A decent return? Anon 6:21, you can reasonably expect share prices to double on blue chips about every five years. But shale gas stocks ought to be outperforming blue chips by a long shot if you believe the hype. Doubling your money in 10 years is a SORRY RETURN on a "growth stock" especially when you're relying on dividends to do it. But I liked your spin of "a slightly positive return" over the last five years. Glad my money wasn't in CHK. I prefer not eking out single digits on companies which are rated as high risk junk like CHK. Oh but I forgot, Fitch just upgraded CHK slightly in their junk status because they've been furiously selling off their assets. How nice of them to give us the "opportunity" to participate in their junk paper which is now supported by even fewer assets. But wait…they're primarily selling off Barnett shale assets. Gee, I wonder why? Do I get two guesses. I think it will only take me one.
Anon 8:10 – I'm not claiming that CHK represents an attractive investment opportunity at this time; I do not follow this stock. What I am saying is that over the last 5 years and over the last 10 years the S&P 500 has declined in value and relative to this benchmark CHK has not done any worse in the last 5 years and has significantly outperformed the index over the last 10 years.
I doubt that any reputable financial advisor would tell you that you can reasonably expect a "blue chip" stock to double every five years. That may have been the expectation in the go-go 1960's or in the 1990's, but it is certainly not reflective of the current economic environment. Economists at banks and brokerage firms that I am familiar with are assuming long=term average annual domestic equity returns in the high single digits. That is not to say that you can't find some stocks that will significantly outperform the market (just as CHK did over the last 10 years), but it will not be easy and you must be willing to assume the significant financial risk that comes with these investments. No such thing as a free lunch.
The historical average rate of return for equities for the past 130 years is about 8-10% per annum. As you state, economists are predicting returns in this range and yet CHK has not performed at this level. In fact, CHK has a negative return currently over the past 5 years.
The simple fact is that CHK's financial picture is precarious at best. They led the pack in asset sales and writedowns in 2009. They had to; they were at risk of debt breach. Net income fell 94% just in the 3rd qtr. of last year. All the while they are out there drilling and their production numbers aren't looking too good. Fracs went up 46 % in 2009 but the average IP rate only went up 10%. Very expensive and poor results. But how convenient. It was all done using somebody else's dollars. Sell a few assets and announce with great fanfare that you're going into "unconventional oil". It's the next BIG thing!!!!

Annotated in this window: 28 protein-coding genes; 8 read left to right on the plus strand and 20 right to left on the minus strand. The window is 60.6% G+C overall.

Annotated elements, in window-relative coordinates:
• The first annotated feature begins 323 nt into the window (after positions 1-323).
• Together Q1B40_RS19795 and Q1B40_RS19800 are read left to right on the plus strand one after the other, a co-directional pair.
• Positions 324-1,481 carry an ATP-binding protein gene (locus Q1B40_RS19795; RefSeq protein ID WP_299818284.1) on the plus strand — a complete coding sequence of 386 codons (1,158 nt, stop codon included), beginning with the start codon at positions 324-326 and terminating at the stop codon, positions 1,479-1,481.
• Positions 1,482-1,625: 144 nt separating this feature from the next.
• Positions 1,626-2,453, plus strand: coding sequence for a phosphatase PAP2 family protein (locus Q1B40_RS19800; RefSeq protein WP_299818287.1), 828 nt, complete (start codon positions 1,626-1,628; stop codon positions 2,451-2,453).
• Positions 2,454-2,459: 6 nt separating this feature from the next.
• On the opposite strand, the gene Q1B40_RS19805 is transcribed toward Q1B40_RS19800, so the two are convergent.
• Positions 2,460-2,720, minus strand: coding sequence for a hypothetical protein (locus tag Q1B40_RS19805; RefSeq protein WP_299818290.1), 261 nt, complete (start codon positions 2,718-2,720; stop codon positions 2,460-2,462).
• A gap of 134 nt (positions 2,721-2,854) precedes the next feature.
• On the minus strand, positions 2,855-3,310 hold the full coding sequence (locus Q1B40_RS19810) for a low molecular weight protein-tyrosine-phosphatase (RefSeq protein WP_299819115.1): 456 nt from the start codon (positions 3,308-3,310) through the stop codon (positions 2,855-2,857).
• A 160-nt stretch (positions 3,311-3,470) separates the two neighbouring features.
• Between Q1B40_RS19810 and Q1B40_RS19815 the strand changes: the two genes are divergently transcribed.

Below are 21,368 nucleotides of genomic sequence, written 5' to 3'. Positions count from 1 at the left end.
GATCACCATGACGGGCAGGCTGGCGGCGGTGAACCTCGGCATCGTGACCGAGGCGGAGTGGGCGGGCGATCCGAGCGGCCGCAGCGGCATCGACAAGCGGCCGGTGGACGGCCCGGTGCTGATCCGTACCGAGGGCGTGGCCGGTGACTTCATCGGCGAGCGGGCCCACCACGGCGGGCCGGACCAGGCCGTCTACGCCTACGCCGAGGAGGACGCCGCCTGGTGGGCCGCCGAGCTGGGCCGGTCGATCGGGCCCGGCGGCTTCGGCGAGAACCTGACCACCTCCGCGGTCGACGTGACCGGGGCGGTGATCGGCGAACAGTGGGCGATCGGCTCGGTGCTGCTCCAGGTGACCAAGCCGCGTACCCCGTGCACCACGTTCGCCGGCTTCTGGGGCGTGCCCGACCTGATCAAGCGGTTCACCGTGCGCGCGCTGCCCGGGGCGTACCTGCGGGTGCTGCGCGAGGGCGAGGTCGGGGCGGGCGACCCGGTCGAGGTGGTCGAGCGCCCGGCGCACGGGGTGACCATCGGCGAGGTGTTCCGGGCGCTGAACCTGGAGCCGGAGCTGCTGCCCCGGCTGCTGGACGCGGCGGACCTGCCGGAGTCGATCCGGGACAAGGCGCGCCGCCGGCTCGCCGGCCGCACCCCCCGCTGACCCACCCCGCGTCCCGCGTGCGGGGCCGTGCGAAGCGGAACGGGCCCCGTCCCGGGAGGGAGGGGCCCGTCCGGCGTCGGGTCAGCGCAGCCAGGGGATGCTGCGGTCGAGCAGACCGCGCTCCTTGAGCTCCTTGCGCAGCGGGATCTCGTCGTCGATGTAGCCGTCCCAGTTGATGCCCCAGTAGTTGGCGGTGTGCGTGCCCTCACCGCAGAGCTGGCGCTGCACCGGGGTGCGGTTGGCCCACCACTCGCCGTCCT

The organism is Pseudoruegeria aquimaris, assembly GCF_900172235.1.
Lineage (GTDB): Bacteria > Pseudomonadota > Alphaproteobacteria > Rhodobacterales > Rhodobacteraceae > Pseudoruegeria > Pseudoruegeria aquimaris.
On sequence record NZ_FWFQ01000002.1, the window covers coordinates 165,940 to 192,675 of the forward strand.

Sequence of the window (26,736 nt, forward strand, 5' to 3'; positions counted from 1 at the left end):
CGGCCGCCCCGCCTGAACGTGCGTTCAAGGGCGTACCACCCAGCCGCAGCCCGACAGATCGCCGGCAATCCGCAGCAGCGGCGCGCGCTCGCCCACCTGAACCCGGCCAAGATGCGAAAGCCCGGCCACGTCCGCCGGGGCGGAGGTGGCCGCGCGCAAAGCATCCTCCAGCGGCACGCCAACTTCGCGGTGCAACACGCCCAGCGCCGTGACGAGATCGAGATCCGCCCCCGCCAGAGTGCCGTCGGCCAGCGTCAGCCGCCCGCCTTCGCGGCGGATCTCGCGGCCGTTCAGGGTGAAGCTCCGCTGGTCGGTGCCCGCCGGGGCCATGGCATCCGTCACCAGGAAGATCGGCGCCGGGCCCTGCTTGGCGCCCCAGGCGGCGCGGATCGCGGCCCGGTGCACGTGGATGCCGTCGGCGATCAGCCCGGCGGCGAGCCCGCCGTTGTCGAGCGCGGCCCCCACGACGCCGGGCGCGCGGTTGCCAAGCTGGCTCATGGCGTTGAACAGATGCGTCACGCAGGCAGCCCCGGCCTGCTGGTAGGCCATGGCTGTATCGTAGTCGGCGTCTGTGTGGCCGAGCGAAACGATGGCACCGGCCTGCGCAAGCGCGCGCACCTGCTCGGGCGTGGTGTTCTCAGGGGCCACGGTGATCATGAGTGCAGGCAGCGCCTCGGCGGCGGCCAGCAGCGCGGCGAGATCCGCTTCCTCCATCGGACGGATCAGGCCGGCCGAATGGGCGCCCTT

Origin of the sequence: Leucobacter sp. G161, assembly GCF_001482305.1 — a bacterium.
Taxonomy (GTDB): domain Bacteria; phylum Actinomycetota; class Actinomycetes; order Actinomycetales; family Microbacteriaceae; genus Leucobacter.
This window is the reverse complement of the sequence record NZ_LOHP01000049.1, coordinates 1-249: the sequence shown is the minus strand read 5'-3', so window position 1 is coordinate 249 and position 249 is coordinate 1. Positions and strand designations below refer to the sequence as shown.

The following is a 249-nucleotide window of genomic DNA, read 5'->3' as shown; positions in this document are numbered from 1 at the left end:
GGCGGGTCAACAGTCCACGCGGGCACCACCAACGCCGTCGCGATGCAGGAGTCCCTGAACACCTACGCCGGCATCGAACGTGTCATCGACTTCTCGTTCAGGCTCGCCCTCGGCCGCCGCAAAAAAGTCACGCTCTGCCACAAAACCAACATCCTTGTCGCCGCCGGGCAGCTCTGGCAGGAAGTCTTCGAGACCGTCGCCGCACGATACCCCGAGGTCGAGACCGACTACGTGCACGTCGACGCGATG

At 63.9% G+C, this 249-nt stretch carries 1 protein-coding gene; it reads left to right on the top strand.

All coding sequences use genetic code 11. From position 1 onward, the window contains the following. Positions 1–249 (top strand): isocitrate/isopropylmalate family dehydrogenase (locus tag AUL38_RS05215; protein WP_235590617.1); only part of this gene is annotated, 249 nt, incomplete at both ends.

Anon 3:27 – You are comparing apples with oranges. You state that the return expectation, based on 130 years of history, is 8-10% annually, then say that CHK has not performed at this level. CHK certainly did not perform at this level for the last 5 years, but neither did the very great majority of all other domesic equities. If you go back over 10 years, CHK significantly outperformed the market, generating average annual returns in your range while average market return was negative. You need to compare stock's performance with a benchmark index over an identical time period in order to judge the firm's performance for its shareholders relative to comparable investments.
Simple way to look at it: if you had purchased $1,000 of CHK and $1,000 of the Vanguard S&P 500 Index Fund 10 years ago, your investment in CHK today would be worth over $2,000 and your investment in the Vanguard fund would be worth less than $1,000.
Again, I'm not saying that CHK is an attractive investment today, but to be fair to their management the numbers do show that shareholders that bought 10 years ago and held the stock have done well.
O. K. Let's get down to brass tacks. You say I am not making fair comparisons. Then let's compare CHK with two of its biggest competitors …XTO and DVN. If you invested with XTO five years ago you would have paid about $26 in 2005 and at the time of XOM announcement in 2010 it was worth $47. If you bought DVN in 2005, you would have paid $46 and in 2010 it is now worth $64. But if you bought CHK in 2005 you would have paid about $22 and in 2010 it is now worth $20. That's comparing apples to apples. I don't think we need to say much more about this.
You say I need to be fair to CHK's management. O. K. Let's be fair. I noticed that you did not address the asset writedowns or poor performance of CHK wells or the fact that CHK was downgraded by Fitch last September as being at risk of debt breach. This is a management team that led a company to the point that its net income fell 94% in just one quarter (3rd, 2009). This a management team that increased frac stages by 46% for only a 10% increase in IP. That's a very expensive mistake . This is a management team that has obviously overstated production, understated costs and used a whole lot of spin to explain away all of this while at the same time taking impairments of 42% of asset value. Perhaps you would like to explain this sort of "management".
Enlightening conversation here!
Thank you for making this a simple apples to apples comparison. Those price comparisons tell it all. I'm updating the post to include those figures.
Correction: DVN has dropped to $61 since I checked last.
Tim Ruggiero says
Someone prove me wrong, but last I heard, CHK's Aubrey McClendon was the worst performing CEO of any industry across the U.S. Don't think so? Please let me know when was the last time CHK showed a profit?
McClendon was actually voted most OVERPAID executive in the industry based on performance.
Arlington has got a far purse in form of the Arlington Tomorrow Fund, all from drilling on city owned land. Some of this money needs to be used to protect us!!!
Anyone that know CHK, understands that they survive on Aubrey’s smooth talk..Apparently money people like that sort of thing.
Also, the only reason ANYONE is drilling gas wells and receiving today’s market price for their gas is MOST LIKELY because they signed a 3 year primary term lease & a continuous drilling clause with their mineral owners. If they don’t keep drilling until they have one location per statutory spacing unit, they lose the acreage they have paid to drill.